Insights from a Century Ago

Carol A. Hand

A century ago, Rabindranath Tagore began his book, Sādhanā – The Realization of Life, with words of wisdom that we still fail to live by as a world. I wonder why the media continues to feature the words of ignorant, power-hungry fools to reinforce divisions, suffering, and war instead of sages whose simple, elegantly-stated truth can lead us to peace?

“The civilisation of ancient Greece was nurtured within city walls. In fact, all the modern civilisations have their cradles of brick and mortar.

These walls leave their mark deep in the minds of men. They set up a principle of “divide and rule” in our mental outlook, which begets in us a habit of securing all our conquests by fortifying them and separating them from one another. We divide nation and nation, knowledge and knowledge, man and nature. It breeds in us a strong suspicion of whatever is beyond the barriers we have built, and everything has to fight hard for its entrance into our recognition.”

In these times of conflict and austerity, may we contemplate how to live by deeper truths in our everyday lives on this tiny, precious planet in a vast and wondrous universe.

earth image

Photo: Planet Earth

Work Cited:

Rabindranath Tagore (1915). Sādhanā: The Realisation of Life. New York, NY: The MACMILLIAN COMPANY.

Free Download:

http://www.spiritualbee.com/media/sadhana-by-tagore.pdf

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About Carol A. Hand

What matters are not the titles I’ve held or university degrees I earned or the size of a house or bank account. It’s really what I’ve learned from ordinary people like me whom I’ve met along the way. They taught me to live with gratitude and give thanks for each new day.
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22 Responses to Insights from a Century Ago

  1. sojourner says:

    Reblogged this on An Outsider's Sojourn II.

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  2. Rajagopal says:

    Interesting to note that Tagore is up your street, Carol. One can only marvel at the penetrating insight in his words, of which the quote here is just one of many examples that can be drawn from his vast body of poems, short stories, novels, dramas, essays, lectures, not to speak of the large number of lyrics, also set to music by himself, which in turn has become a genre of music known as ‘Rabindra Sangith’. Tagore is truly India’s Renaissance man, in the league of Leonardo da Vinci, Abu Al Biruni, Galileo, Castiglione and others. In case you have not, I suggest you read his ‘Gitanjali’, a collection of poems for which he won the Nobel prize for literature…best wishes.. Raj.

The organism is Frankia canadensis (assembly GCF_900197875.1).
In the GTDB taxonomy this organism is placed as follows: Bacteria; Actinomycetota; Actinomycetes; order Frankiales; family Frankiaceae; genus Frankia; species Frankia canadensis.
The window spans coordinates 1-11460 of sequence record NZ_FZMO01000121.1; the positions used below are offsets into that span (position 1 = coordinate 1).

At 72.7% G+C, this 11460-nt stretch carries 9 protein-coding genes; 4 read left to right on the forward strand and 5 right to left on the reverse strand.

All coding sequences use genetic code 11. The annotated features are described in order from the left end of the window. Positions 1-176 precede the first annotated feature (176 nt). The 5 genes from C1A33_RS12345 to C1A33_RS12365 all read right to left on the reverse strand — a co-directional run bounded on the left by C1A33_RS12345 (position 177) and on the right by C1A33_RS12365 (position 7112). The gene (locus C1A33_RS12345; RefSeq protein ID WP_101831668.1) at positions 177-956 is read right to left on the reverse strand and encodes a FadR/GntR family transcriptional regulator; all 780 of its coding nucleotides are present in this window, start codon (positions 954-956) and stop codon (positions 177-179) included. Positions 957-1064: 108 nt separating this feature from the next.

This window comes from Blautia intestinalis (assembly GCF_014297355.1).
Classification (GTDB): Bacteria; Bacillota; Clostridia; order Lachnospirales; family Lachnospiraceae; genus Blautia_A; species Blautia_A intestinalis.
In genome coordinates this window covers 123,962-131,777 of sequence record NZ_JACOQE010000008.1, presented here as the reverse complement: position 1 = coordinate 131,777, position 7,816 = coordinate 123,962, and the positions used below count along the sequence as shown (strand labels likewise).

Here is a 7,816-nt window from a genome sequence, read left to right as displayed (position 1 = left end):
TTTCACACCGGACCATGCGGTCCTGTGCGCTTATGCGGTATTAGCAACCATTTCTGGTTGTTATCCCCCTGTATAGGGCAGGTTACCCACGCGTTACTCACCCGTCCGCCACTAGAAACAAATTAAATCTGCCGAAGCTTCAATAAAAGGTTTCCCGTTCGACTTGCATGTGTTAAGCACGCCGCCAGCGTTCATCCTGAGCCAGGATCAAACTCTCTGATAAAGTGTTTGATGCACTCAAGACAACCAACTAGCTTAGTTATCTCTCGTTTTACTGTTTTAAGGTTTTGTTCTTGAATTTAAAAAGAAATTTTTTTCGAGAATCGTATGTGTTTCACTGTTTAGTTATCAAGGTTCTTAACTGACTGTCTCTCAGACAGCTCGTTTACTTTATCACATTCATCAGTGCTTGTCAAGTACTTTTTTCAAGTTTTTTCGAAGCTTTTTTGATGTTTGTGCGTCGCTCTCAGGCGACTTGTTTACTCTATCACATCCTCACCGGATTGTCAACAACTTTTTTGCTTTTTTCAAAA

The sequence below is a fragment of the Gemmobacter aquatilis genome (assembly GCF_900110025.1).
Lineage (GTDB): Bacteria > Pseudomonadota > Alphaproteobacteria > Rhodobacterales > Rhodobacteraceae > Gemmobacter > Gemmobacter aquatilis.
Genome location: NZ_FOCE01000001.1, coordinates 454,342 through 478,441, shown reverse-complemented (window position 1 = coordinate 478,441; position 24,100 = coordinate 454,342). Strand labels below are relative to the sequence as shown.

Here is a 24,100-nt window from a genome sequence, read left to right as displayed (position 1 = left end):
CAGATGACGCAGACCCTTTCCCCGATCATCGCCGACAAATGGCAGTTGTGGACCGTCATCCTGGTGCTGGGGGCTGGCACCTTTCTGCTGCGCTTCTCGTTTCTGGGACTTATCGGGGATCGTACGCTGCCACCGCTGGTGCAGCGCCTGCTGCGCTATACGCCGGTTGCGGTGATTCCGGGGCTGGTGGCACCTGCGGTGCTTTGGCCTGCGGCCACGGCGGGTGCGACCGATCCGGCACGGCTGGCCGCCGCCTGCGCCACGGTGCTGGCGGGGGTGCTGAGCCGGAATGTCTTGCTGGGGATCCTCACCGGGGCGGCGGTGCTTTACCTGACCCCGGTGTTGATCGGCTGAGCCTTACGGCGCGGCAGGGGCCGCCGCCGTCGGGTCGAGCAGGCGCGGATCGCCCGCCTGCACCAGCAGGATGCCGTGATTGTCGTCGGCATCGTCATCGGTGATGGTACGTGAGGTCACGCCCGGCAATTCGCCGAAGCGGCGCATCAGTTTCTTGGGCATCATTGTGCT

Liked by 3 people

    • Thank you for adding crucial contextual details, Raj. I was hoping you would 🙂

      When I was attempting to clean up the documents I’ve saved on my computer – in need of uncluttering like my file cabinets and book shelves – I rediscovered the electronic copy I have of his book. It’s too precious to delete! Given the fact that his writing is so relevant today, 100 years after it was published, it felt important to share, along with a link to download this work for free.

      I appreciate your suggestion for another of his books, Raj, and will certainly read it when I have time this winter.

      Liked by 1 person

    • I just checked online and found a free copy of Gitanjali. In case anyone who reads our exchange is interested, here’s the link to download a copy: http://www.spiritualbee.com/media/gitanjali-by-tagore.pdf.

      Liked by 1 person

    • A writer from the East says:

      I would like to add that Rabindranath Tagore isn’t just the Renaissance man for India, but also Bangladesh and Pakistan. It is such a pleasure to hear that there are others like yourselves who like his work, one poem from Gitanjali “Closed Path” is very popular with my great grand mother, she was of Bengali origin and witnessed the partition 1947..
      Thanks again for this wonderful post, Carol.

      Liked by 2 people

      • I so appreciate your comments, Write from the East. Thank you for adding an important reminder about the shared heritage of India, Pakistan, and Bangladesh and the disastrous consequences of the partition in 1947. I hope readers will visit your blog to read your thoughtful discussions about these issues.

        Liked by 2 people

  3. hsampson says:

    Wow Carol, beautiful post, Rabindranath Tagore is a treasure! a fountain of wisdom for humanity. Thank you for sharing this wonderful post. (As usual)

    Liked by 2 people

    • Thank you for your lovely comments, Hector.